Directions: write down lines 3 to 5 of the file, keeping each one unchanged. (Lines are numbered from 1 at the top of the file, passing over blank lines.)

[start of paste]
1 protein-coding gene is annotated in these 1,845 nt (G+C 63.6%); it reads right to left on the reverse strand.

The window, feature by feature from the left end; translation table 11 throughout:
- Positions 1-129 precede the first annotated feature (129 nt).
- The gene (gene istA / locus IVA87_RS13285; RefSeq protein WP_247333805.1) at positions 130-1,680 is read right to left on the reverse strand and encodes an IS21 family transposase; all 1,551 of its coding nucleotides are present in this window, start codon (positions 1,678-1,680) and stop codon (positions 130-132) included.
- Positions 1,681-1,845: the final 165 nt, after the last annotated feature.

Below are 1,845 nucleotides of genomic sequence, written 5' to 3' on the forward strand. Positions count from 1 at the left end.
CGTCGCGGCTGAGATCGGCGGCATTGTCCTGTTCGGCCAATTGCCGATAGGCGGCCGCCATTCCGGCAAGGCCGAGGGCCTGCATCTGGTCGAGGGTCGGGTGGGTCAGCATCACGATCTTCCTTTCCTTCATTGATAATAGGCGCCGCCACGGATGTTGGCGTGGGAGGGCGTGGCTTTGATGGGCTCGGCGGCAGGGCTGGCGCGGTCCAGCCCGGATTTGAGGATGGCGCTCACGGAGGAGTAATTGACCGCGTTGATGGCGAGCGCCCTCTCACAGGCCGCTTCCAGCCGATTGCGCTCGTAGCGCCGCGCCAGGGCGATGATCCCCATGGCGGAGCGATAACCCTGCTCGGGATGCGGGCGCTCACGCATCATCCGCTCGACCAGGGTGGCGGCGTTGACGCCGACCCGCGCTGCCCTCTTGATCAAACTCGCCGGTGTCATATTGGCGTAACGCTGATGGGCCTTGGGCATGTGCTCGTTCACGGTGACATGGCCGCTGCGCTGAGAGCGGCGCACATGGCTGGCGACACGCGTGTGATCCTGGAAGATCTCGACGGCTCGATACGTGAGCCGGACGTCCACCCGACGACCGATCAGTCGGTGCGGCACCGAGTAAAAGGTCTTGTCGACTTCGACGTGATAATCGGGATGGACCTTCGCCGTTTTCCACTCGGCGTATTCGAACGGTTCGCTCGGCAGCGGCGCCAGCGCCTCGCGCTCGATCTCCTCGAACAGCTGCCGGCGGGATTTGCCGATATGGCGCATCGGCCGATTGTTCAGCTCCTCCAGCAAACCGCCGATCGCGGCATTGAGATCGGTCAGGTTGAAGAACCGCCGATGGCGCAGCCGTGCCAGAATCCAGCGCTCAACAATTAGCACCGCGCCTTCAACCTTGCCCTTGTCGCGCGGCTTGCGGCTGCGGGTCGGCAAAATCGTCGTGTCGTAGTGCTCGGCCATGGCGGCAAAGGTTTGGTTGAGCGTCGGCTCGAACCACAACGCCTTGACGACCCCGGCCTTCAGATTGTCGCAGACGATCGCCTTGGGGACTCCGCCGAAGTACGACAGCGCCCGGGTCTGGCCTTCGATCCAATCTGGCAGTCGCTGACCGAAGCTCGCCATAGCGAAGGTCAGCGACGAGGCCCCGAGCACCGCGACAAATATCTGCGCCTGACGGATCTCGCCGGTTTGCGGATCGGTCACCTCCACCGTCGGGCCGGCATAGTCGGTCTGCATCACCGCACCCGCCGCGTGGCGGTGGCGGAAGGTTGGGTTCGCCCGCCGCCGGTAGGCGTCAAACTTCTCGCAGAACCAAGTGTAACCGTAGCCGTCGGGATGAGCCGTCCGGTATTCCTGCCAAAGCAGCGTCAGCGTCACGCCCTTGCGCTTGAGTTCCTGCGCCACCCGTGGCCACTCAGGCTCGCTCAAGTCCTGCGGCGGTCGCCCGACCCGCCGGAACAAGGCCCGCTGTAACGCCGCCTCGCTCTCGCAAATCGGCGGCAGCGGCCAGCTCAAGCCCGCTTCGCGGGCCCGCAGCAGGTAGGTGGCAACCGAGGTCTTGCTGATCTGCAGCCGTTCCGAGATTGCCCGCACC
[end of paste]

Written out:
- Positions 1-129 precede the first annotated feature (129 nt).
- The gene (gene istA / locus IVA87_RS13285; RefSeq protein WP_247333805.1) at positions 130-1,680 is read right to left on the reverse strand and encodes an IS21 family transposase; all 1,551 of its coding nucleotides are present in this window, start codon (positions 1,678-1,680) and stop codon (positions 130-132) included.
- Positions 1,681-1,845: the final 165 nt, after the last annotated feature.